EXAMPLE 3 Reduction of 2-alkenyl-1,4-butanediol In a 500 ml. Fisher-Porter bottle, 40.0 g. of 2-n-eicosenyl-1,4-butanediol was dissolved in 250 ml. of absolute ethanol. To this was added 4.0 g. of palladium on carbon catalyst. Hydrogen was added to the bottle to give 60 p.s.i.g. of pressure. The contents were heated to 50 C. and agitated with incremental addition of hydrogen until a total of 200 p.s.i. of hydrogen was taken up. The solution was filtered while warm to remove the catalyst, and then the alcohol was removed by evaporation at 50 C. to give 37 g. of a 2-n-eicosyl-1,4-butanediol having a melting point of 65.5 C. An infrared spectrum showed the complete absence of double bonds.

EXAMPLE 4 Preparation of 2-hexadecyl-1,4-butanediol The procedure of Example 2 was followed, except that 27 g. (0.7 moles) of lithium aluminum hydride and a solution of 162 g. (0.5 mole) of a commercially available Z-n-hexadecyl succinic anhydride were substituted as reactants. The final residue (144 g., 91.5% yield) was recrystallized from hexane to give 2-n-hexadecyl-l,4- butanediol.

Other alkyl succinic anhydrides are available commercially or may be obtained by the mild, controlled catalytic hydrogen of the corersponding alkenyl succinic anhydride with hydrogen in the presence of a catalyst such as platinum or nickel.

EXAMPLE 5 Sulfation of 2-n-hexadecyl-1,4-butanediol A 500 ml., 3-necked, round bottom flask fitted with a stirrer, dropping funnel, and thermometer was flushed with nitrogen and charged with 18.2 g. (0.06 mole) of Z-n-heXadecyI-butane-1,4-diol and 50 ml. of dry methylene chloride. After cooling to C. and using vigorous stirring, a solution of 11.5 ml. (0.17 mole) of chlorosulfonic acid in 10 ml. methylene chloride was added at a rate which maintained the 10 C. temperature. Stirring was continued for minutes after addition. The whole reaction mixture was then transferred to a dropping funnel. The flask was charged with 6.4 g. of sodium hydroxide dissolved in a mixture of ml. of Water and 75 ml. of ethanol and cooled to 510C. The acid solution was then added dropwise, keeping the temperature below 10 C. After minutes additional stirring, pH was adjusted to 89 with dilute sodium hydroxide. Sodium bicarbonate (0.2 g.) and ethanol (100 ml.) were added, and the mixture was heated to remove methylene chloride. Temperature was maintained at C. for 0.75 hour. Precipitated salt was removed by hot suction filtration. The filtrate was cooled and 100 ml. of water added. De-oiling was accomplished by extraction with four 75 ml. portions of n-pentane (total oil=0.2 g. or 0.5%). Solvent was evaporated from the aqueous phase, and there was obtained 31 g. (99%) of 2-n-hexadecylbutane-1,4-diol disulfate, disodium salt. The product was recrystallized twice from ethanol and dried in a vacuum oven.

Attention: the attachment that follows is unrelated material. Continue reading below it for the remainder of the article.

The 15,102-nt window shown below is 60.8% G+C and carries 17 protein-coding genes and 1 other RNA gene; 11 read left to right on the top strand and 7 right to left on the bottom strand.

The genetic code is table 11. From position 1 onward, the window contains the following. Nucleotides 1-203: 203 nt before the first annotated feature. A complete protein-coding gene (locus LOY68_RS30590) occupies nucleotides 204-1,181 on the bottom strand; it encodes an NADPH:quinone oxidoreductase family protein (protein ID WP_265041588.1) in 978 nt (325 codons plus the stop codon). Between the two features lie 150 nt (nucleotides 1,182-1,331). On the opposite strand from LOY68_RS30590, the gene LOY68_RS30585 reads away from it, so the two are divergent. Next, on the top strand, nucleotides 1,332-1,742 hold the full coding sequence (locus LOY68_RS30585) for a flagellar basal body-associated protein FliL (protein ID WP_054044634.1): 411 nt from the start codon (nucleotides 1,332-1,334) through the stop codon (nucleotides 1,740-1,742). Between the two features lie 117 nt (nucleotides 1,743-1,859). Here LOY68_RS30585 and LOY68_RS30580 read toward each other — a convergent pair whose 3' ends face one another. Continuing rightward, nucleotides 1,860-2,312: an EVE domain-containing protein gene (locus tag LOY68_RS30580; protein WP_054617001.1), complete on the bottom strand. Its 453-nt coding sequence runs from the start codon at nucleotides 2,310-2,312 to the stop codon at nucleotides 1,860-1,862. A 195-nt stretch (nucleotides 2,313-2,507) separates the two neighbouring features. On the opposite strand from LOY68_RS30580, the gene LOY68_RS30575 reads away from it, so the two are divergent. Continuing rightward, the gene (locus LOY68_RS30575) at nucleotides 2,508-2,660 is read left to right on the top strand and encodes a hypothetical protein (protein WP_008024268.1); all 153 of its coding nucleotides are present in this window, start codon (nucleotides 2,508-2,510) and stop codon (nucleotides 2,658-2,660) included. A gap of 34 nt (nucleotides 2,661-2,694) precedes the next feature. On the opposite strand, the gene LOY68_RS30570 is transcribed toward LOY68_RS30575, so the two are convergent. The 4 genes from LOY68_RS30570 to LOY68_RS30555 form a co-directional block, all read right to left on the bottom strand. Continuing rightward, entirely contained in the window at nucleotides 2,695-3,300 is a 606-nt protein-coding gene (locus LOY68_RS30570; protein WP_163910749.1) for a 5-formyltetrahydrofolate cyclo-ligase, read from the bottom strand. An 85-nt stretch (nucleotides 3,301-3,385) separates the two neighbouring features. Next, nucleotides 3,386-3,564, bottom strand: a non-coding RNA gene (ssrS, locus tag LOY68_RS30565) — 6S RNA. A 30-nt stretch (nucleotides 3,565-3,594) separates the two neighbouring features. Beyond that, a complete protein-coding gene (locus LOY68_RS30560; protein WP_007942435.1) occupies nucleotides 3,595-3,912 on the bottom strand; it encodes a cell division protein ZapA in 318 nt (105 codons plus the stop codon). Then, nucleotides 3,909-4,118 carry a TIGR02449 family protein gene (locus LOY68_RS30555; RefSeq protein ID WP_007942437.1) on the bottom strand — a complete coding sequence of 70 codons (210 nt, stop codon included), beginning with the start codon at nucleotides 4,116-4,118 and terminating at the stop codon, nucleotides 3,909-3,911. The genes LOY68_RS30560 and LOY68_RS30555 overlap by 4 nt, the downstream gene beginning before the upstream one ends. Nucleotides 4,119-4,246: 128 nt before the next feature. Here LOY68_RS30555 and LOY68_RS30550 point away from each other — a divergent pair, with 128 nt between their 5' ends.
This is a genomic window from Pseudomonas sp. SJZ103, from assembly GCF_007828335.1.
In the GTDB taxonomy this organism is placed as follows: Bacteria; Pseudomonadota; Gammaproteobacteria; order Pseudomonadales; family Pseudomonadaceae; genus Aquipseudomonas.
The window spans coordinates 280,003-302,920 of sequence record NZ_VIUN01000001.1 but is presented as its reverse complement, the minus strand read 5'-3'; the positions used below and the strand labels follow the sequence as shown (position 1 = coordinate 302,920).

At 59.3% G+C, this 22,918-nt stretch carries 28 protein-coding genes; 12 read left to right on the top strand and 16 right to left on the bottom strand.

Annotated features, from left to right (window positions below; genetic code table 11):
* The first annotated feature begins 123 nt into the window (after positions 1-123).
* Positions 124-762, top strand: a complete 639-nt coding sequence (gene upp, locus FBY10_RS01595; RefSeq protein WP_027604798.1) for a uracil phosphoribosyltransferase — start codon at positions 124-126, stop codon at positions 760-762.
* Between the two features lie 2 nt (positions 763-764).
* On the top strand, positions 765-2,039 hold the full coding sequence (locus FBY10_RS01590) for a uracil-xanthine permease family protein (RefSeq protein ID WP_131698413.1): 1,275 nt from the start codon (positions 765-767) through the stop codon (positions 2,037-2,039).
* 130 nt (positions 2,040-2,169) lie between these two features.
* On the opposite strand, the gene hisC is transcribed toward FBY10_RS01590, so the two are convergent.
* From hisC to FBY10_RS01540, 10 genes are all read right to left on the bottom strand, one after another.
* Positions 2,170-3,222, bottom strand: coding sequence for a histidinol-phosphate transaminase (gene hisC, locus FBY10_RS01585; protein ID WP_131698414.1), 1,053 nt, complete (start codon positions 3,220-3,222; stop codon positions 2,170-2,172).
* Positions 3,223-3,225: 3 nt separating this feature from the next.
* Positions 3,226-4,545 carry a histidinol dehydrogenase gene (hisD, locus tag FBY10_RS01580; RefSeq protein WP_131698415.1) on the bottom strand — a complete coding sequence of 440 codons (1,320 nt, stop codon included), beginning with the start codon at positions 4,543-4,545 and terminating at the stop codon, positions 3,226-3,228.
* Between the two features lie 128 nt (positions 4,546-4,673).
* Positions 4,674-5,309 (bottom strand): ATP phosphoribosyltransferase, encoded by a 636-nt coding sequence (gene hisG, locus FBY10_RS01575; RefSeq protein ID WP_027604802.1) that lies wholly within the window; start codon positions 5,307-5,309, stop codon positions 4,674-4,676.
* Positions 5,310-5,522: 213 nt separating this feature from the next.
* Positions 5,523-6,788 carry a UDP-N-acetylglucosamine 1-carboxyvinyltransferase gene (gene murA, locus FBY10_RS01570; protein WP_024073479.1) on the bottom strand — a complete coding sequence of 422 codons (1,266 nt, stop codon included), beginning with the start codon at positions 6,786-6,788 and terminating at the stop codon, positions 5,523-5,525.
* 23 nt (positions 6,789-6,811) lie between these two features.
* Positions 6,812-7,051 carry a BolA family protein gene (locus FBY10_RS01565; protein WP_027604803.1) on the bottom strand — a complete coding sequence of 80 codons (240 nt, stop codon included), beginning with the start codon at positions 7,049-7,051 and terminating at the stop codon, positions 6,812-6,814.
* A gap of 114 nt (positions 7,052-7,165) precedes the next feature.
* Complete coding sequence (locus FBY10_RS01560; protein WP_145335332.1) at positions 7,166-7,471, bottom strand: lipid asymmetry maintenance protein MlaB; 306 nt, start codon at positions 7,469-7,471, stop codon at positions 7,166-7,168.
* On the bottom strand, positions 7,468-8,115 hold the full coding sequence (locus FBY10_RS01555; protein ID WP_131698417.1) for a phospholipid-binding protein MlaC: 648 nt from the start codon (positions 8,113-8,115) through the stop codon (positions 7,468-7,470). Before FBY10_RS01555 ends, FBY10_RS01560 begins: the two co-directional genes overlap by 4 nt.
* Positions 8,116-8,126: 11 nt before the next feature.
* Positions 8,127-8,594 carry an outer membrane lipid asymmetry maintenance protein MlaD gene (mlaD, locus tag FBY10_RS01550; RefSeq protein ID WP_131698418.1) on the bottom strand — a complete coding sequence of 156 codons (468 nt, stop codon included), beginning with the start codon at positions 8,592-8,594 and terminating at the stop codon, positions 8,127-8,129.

4 EXAMPLE 6 Sulfation of 2-n-eicosenyl-1,4-butanediol Substantially the same procedure of Example 5 was followed, except that 22.1 g. (0.06 mole) of 2-n-eicosenyl- 1,4-butanediol and 9 ml. (0.14) mole of chlorosulfonic acid were used. 21.8 g. of Z-n-eicosenyl-1,4-butanediol disulfate, disodium salt was obtained.

Detergency of the compounds of the present invention has been measured by their ability to remove natural soil from cotton cloth. By this method small swatches of cloth, soiled by rubbing over face and neck, are washed with test solutions of detergents in a mini-washer, and the refiectances of the various cloths measured and compared. The results obtained are expressed as a detergent index value.

The detergent index value is obtained by comparing and correlating the reflectance value results from the test solution with the results from two defined standard solutions.

The two standard solutions are selected to represent a detergent formulation exhibiting relatively high detersive characteristics and a formulation exhibiting relatively low detersive characteristics.

By testing each soiled cotton cloth against the standardized solutions as well as the test solutions, the results can be accurately correlated. The two standard solutions were prepared from the following detergent formulation: